Building on the excellent post by Sue Beckingham (@suebecks) on the value of using Twitter to extend the ‘conference conversation’, I thought I’d share some of my thoughts on the potential of Twitter and associated social media tools to support academic writing – particularly for early-career academics. In a recent presentation at a writing retreat organised by Edinburgh Napier University, I made the case that engaging with new and emerging forms of social media and investing in our personal learning network (PLN) can afford significant benefits when writing for publication. I began by sharing the views of Steve Wheeler (@timbuckteeth) from the University of Plymouth (http://steve-wheeler.blogspot.co.uk/) on the characteristics of the ‘Connected Educator’, and used the analogy of circle time to illustrate our ability to use social media to observe and learn from others with similar professional interests, move within and between different personal and professional circles and develop a sense of community. Emphasis was placed on the ‘personal’ and distinctive nature of each individual’s use of social media – the tools/channels favoured, different contextual uses and need to be conscious of your digital profile and footprint.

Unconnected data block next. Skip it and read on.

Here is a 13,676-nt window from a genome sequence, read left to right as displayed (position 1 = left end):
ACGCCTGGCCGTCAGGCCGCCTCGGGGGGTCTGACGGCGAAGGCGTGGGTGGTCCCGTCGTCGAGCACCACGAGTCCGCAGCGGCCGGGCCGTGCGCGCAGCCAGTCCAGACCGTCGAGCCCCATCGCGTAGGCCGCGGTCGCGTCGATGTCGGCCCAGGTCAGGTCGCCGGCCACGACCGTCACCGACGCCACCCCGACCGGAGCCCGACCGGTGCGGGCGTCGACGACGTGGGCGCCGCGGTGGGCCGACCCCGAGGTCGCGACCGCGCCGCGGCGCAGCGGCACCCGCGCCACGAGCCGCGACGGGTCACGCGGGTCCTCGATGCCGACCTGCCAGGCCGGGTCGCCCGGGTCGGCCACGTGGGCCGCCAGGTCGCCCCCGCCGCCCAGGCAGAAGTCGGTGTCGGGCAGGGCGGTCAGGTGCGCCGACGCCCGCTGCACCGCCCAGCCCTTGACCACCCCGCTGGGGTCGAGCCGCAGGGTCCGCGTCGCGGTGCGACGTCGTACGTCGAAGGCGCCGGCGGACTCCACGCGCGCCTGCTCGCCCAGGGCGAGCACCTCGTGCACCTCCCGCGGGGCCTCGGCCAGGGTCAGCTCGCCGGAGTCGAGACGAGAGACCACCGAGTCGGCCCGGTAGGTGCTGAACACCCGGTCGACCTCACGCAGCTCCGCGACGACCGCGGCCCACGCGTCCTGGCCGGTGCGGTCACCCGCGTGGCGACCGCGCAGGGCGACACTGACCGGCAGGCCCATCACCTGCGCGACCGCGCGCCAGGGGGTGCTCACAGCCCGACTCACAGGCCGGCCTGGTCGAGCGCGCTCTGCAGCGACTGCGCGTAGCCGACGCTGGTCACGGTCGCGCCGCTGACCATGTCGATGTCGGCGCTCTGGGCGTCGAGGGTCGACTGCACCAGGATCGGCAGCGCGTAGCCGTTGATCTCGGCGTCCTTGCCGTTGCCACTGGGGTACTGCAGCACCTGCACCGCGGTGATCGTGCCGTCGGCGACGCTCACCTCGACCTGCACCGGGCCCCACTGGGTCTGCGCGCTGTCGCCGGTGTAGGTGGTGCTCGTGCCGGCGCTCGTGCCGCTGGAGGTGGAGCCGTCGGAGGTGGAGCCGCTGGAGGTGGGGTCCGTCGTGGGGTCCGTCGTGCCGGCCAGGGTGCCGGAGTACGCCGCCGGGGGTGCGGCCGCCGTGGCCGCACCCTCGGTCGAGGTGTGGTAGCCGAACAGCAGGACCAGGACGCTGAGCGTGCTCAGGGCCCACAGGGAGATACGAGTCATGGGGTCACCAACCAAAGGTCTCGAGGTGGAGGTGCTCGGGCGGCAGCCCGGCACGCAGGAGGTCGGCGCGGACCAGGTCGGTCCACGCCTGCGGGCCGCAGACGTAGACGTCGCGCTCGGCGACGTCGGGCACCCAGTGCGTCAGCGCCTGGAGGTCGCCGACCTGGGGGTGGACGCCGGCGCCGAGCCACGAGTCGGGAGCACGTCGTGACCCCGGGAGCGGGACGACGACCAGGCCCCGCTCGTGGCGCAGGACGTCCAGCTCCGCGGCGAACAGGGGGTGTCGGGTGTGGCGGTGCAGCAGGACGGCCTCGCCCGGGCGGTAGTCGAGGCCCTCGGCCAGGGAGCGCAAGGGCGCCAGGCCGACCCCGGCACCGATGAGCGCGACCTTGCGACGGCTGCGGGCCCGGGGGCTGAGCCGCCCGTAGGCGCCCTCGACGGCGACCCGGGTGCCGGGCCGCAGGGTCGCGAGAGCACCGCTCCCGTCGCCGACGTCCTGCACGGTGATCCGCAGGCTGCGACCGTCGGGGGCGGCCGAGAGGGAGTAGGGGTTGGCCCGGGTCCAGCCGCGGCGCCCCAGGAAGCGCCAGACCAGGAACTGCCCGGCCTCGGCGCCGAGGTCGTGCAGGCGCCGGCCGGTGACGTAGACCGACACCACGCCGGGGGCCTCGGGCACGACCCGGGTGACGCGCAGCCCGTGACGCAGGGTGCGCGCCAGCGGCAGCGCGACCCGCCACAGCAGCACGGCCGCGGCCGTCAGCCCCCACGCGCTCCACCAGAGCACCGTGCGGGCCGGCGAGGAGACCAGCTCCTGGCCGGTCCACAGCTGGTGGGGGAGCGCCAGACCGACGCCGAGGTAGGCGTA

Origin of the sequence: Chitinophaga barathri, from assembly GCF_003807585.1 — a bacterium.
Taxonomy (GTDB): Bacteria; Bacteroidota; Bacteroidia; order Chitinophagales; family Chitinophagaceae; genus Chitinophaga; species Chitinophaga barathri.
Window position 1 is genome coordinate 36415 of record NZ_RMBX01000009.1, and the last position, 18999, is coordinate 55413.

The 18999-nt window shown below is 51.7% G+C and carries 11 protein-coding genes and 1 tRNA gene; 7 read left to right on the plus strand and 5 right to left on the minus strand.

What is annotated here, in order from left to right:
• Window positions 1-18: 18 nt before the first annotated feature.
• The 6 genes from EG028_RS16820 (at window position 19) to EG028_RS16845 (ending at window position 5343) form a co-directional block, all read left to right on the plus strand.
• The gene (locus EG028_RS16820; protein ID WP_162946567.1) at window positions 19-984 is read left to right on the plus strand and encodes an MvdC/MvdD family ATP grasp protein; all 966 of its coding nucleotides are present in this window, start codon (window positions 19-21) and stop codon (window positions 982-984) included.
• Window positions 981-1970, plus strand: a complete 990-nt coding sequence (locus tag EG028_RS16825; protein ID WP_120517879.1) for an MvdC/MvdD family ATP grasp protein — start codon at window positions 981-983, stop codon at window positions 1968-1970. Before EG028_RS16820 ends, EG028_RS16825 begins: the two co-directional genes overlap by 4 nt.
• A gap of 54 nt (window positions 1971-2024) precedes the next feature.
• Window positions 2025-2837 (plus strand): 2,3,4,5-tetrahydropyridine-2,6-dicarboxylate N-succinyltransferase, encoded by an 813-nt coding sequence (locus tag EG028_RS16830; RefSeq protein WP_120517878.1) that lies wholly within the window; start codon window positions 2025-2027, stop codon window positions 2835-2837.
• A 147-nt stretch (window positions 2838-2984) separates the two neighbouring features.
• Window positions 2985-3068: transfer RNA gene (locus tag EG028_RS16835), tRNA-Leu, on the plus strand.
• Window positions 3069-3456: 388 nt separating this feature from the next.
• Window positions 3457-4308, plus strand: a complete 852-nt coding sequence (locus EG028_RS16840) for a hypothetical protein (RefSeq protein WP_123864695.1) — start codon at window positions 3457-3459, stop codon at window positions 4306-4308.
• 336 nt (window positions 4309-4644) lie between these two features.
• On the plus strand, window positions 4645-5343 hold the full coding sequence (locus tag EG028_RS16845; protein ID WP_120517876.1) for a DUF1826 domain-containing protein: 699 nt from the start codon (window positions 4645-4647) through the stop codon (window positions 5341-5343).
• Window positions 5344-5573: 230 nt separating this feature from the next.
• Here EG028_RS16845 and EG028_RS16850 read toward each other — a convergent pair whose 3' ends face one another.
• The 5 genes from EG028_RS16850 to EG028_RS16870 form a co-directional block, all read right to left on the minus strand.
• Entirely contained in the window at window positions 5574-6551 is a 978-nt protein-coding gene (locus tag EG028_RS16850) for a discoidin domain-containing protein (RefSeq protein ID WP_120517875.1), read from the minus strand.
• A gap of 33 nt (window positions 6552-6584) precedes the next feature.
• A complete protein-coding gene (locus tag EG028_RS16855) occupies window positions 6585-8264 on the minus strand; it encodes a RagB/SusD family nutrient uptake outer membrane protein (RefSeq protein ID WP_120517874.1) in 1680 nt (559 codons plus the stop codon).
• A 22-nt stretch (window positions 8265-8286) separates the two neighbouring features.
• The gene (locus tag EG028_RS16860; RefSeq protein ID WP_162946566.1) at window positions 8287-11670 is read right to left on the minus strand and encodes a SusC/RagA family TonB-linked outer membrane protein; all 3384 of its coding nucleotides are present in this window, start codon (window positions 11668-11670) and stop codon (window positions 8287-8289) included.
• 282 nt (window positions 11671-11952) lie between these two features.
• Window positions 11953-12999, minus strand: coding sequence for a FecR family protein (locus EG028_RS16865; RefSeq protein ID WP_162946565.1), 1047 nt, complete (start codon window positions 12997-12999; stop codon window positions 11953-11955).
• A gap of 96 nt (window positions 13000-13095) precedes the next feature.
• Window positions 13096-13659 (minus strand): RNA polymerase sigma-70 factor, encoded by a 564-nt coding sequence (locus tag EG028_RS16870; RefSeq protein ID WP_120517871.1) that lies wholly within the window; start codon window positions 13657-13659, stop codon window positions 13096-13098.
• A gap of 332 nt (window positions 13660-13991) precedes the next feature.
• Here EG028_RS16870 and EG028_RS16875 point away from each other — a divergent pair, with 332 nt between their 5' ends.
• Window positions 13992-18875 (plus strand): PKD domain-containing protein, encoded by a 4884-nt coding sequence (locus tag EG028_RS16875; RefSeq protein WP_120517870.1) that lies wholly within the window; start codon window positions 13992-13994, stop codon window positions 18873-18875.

In the context of academic writing, blogging was discussed as a useful means to improve writing discipline and to develop your ‘academic voice’. I highlighted the growing number of specialist networks available on Twitter to support those engaged in academic writing (#acwri), doctoral studies (#phdchat) or wishing to participate in more general conversations around UK education (#ukedchat). These channels provide access to rich seams of ideas, resources and like-minded individuals to connect with. More than that, they can become a powerful source of support – both moral and practical. In my talk I also touched on the dramatic changes social media are driving in relation to the traditional model of academic publishing and the developing culture of openness. Appropriately used, social media can dramatically increase the potential readership of published work (particularly work submitted to open source journals) but challenges remain to the early career academic with regards to the professional credibility associated with publishing in ‘closed’ journals. Watch this space.
So to summarise, there are many tools that could form part of your personal learning network but it’s about choosing the right tools for you. It’s personal. Whether you wish to be passive or actively contribute to the networks you connect with is your decision. It’s individual and collaborative. It’s also about sharing and without doubt the more you nurture your network the greater it will grow and the more you will receive.
David Walker (@drdjwalker)